One of the rail lines east of Exeter has now reopened with trains running a reduced speeds.
The lines running through Castle Cary and the more southerly one through Crewkerne between Exeter and London were shut in the aftermath of the terrible weather yesterday.
However, Network Rail said the landslip at Crewkerne had now been cleared.
A spokesman said close inspection of the site on the railway between Yeovil and Exeter has revealed that it is safe to run trains at a reduced speed.
This has allowed a limited service to begin between Exeter and Waterloo this afternoon, with the first train departing Exeter at 12.25.
Work is progressing to get diverted trains from the more northerly Westbury to Paddington line moving over the Yeovil route as soon as possible.
Elsewhere in Somerset, the routes from Bridgwater and Castle Cary are still under water caused by the flooded River Parrett and are being monitored by Network Rail engineers.
Meanwhile, work to protect the damaged sea wall site in Dawlish from the sea is going well in between high tides.
A row of shipping containers is being put in place and filled with rubble to provide a breakwater, while concrete spraying has continued, in order to protect the vulnerable sub-soil.
Yesterday, rail travel was not possible east or west of Exeter after the terrible weather caused a landslip and closed the railway line in Somerset.
First Great Western said the main line between Exeter and London was closed at Crewkerne and trains were being diverted to Bristol Parkway.
The firm said buses would be laid on from there to Exeter.
There was no word on the seriousness of the landslip or when it would be fixed.
Commuters in the Westcountry already face the substantial disruption to the main line service after the line was washed away at Dawlish.
Network Rail has confirmed that it is in discussions with the Ministry of Defence to see if the military can help.
The Western Morning News is leading demands for the Government to end years of rail misery in Devon and Cornwall by funding a service fit for the 21st century.
Against at least six weeks of disruption, which will cost the region’s economy dearly, MPs argue it is time to end the South West’s Cinderella rail status and build a new route more resilient to extreme weather.
They say just a fraction of the £42 billion earmarked for HS2 – the high speed link between London and the north – would pay for an alternative to the luckless coastal route.
Transport Secretary Patrick McLoughlin has announced a “rigorous review” of alternatives to the coastal Great Western line, raising hopes of dusting off a £100 million inland link to avoid storm damage.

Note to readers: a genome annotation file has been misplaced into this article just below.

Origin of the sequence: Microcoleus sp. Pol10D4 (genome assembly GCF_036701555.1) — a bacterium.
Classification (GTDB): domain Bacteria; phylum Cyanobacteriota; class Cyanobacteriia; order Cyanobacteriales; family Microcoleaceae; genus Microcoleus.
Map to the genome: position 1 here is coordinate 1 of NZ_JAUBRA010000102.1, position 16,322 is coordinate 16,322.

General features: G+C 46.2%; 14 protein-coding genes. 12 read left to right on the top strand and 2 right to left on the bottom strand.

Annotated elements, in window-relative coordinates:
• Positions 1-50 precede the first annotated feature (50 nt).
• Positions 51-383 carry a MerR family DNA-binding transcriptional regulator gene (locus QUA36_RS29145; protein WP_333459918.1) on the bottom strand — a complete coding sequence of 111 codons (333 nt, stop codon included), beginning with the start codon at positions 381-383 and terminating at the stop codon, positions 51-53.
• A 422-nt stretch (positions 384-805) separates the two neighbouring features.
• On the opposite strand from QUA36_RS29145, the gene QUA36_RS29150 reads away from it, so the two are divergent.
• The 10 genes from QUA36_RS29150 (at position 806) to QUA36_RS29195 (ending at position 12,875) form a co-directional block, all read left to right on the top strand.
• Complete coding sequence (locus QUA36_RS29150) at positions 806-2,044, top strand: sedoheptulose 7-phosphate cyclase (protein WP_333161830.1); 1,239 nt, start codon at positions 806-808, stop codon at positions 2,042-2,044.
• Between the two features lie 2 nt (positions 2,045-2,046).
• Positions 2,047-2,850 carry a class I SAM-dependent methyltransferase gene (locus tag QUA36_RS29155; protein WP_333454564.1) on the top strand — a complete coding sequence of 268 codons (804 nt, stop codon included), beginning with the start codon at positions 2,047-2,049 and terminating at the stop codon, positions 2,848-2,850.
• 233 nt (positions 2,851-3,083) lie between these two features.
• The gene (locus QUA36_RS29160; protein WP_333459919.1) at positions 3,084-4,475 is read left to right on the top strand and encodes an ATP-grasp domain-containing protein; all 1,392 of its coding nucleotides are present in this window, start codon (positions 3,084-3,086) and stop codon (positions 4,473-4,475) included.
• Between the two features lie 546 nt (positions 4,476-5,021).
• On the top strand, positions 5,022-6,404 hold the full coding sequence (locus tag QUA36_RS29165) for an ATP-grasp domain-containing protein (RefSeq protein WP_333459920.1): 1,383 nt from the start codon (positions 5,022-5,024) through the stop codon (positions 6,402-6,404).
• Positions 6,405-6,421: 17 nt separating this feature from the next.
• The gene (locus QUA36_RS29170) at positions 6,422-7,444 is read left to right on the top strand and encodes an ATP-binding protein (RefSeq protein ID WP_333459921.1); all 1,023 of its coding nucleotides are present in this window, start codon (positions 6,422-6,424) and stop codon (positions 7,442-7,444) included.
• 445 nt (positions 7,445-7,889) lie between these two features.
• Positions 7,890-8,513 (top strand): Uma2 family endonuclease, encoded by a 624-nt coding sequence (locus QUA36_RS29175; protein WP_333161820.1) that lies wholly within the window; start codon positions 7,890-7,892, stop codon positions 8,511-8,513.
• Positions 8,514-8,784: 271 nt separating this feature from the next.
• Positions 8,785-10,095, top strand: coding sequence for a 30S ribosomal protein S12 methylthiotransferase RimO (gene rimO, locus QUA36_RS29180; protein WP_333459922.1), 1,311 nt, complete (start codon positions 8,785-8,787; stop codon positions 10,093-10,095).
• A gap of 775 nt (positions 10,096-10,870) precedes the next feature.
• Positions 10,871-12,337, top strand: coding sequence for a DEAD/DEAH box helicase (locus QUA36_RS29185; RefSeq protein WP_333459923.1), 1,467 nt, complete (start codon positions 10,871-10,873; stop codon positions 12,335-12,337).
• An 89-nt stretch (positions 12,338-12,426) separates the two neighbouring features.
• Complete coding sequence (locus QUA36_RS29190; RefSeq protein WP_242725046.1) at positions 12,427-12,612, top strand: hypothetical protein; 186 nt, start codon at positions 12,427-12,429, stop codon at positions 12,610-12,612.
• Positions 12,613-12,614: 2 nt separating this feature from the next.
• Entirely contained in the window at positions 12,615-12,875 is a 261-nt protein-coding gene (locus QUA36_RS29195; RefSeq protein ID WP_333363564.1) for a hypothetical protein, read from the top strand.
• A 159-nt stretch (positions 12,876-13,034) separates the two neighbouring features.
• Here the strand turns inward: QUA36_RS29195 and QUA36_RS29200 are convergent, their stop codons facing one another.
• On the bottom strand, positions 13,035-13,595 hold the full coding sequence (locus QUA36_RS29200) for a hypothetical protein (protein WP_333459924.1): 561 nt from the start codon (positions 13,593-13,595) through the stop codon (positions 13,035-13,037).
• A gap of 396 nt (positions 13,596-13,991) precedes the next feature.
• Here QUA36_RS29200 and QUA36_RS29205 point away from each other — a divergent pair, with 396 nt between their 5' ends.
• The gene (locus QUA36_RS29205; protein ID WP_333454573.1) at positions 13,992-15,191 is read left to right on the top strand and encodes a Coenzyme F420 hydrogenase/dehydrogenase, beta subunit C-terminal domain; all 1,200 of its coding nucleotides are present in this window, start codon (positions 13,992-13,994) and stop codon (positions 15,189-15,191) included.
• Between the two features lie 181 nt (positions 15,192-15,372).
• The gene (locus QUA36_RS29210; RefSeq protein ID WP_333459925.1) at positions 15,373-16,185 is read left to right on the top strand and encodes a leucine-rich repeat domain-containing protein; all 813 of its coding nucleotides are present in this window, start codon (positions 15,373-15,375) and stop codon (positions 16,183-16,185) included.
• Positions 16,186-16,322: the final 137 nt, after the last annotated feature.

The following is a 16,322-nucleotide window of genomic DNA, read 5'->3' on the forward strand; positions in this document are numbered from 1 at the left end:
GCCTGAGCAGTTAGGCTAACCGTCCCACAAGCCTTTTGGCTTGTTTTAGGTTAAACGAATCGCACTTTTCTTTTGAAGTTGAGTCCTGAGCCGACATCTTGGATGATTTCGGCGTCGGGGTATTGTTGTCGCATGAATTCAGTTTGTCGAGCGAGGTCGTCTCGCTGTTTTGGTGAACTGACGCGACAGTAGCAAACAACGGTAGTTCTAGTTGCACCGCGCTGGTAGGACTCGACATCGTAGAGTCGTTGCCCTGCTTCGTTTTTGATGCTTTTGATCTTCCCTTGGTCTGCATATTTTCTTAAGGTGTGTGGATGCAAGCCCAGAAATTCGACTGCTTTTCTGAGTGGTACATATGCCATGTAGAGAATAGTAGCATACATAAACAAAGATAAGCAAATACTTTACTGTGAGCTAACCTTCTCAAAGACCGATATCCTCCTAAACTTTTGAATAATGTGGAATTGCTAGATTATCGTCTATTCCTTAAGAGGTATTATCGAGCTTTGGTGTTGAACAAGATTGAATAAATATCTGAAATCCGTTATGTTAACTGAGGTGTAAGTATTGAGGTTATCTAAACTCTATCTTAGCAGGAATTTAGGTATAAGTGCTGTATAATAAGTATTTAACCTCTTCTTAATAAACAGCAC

Engineers believe the Dawlish line will be down for at least six weeks amid warnings major delays on the only rail route into Devon and Cornwall will cost the regional economy tens of millions of pounds every week. Other sources suggest it could be months before the line is back to normal.
Around 80 metres of the sea wall was destroyed by high tides and stormy seas, causing a significant stretch of railway to collapse into the sea.
The road adjacent to the railway and several houses has also been damaged, as was Dawlish station itself and several other sites in the area.
Rail and concrete sleepers that once carried trains along the sea wall have been cut away and placed across the bottom of the damaged section.
These are gradually being reinforced with sprayed fast-drying concrete, which will form a temporary barrier to take the brunt of today’s forecast heavy seas, Network Rail said.
“It is hoped this will absorb enough of the force of the waves over the next 24 hours so that the weakened sub-soil, which is very soft, will not erode further,” a spokesman said.
“The most damaged platform at Dawlish station has been demolished and will be rebuilt in the coming weeks.”
Network Rail is asking the public to stay away from the area, as the combination of heavy machinery, concrete spraying, and the waves means it is not safe to be around.
“Engineers are working in very difficult conditions with work taking place on a six-hours on, six-hours off basis, designed around the tidal patterns,” the spokesman said.
“Full assessment of repairs will come with calmer weather after the weekend, along with a revised timescale.
“Initial assessments are that it will be at least six weeks to completion from when work begins.”
Network Rail has mobilised a range of specialist contractors, engineers and suppliers from across the country to help with the work needed at Dawlish.
It has also taken up the offer of discussions with the Ministry of Defence to see if there is any help which can be provided by the military.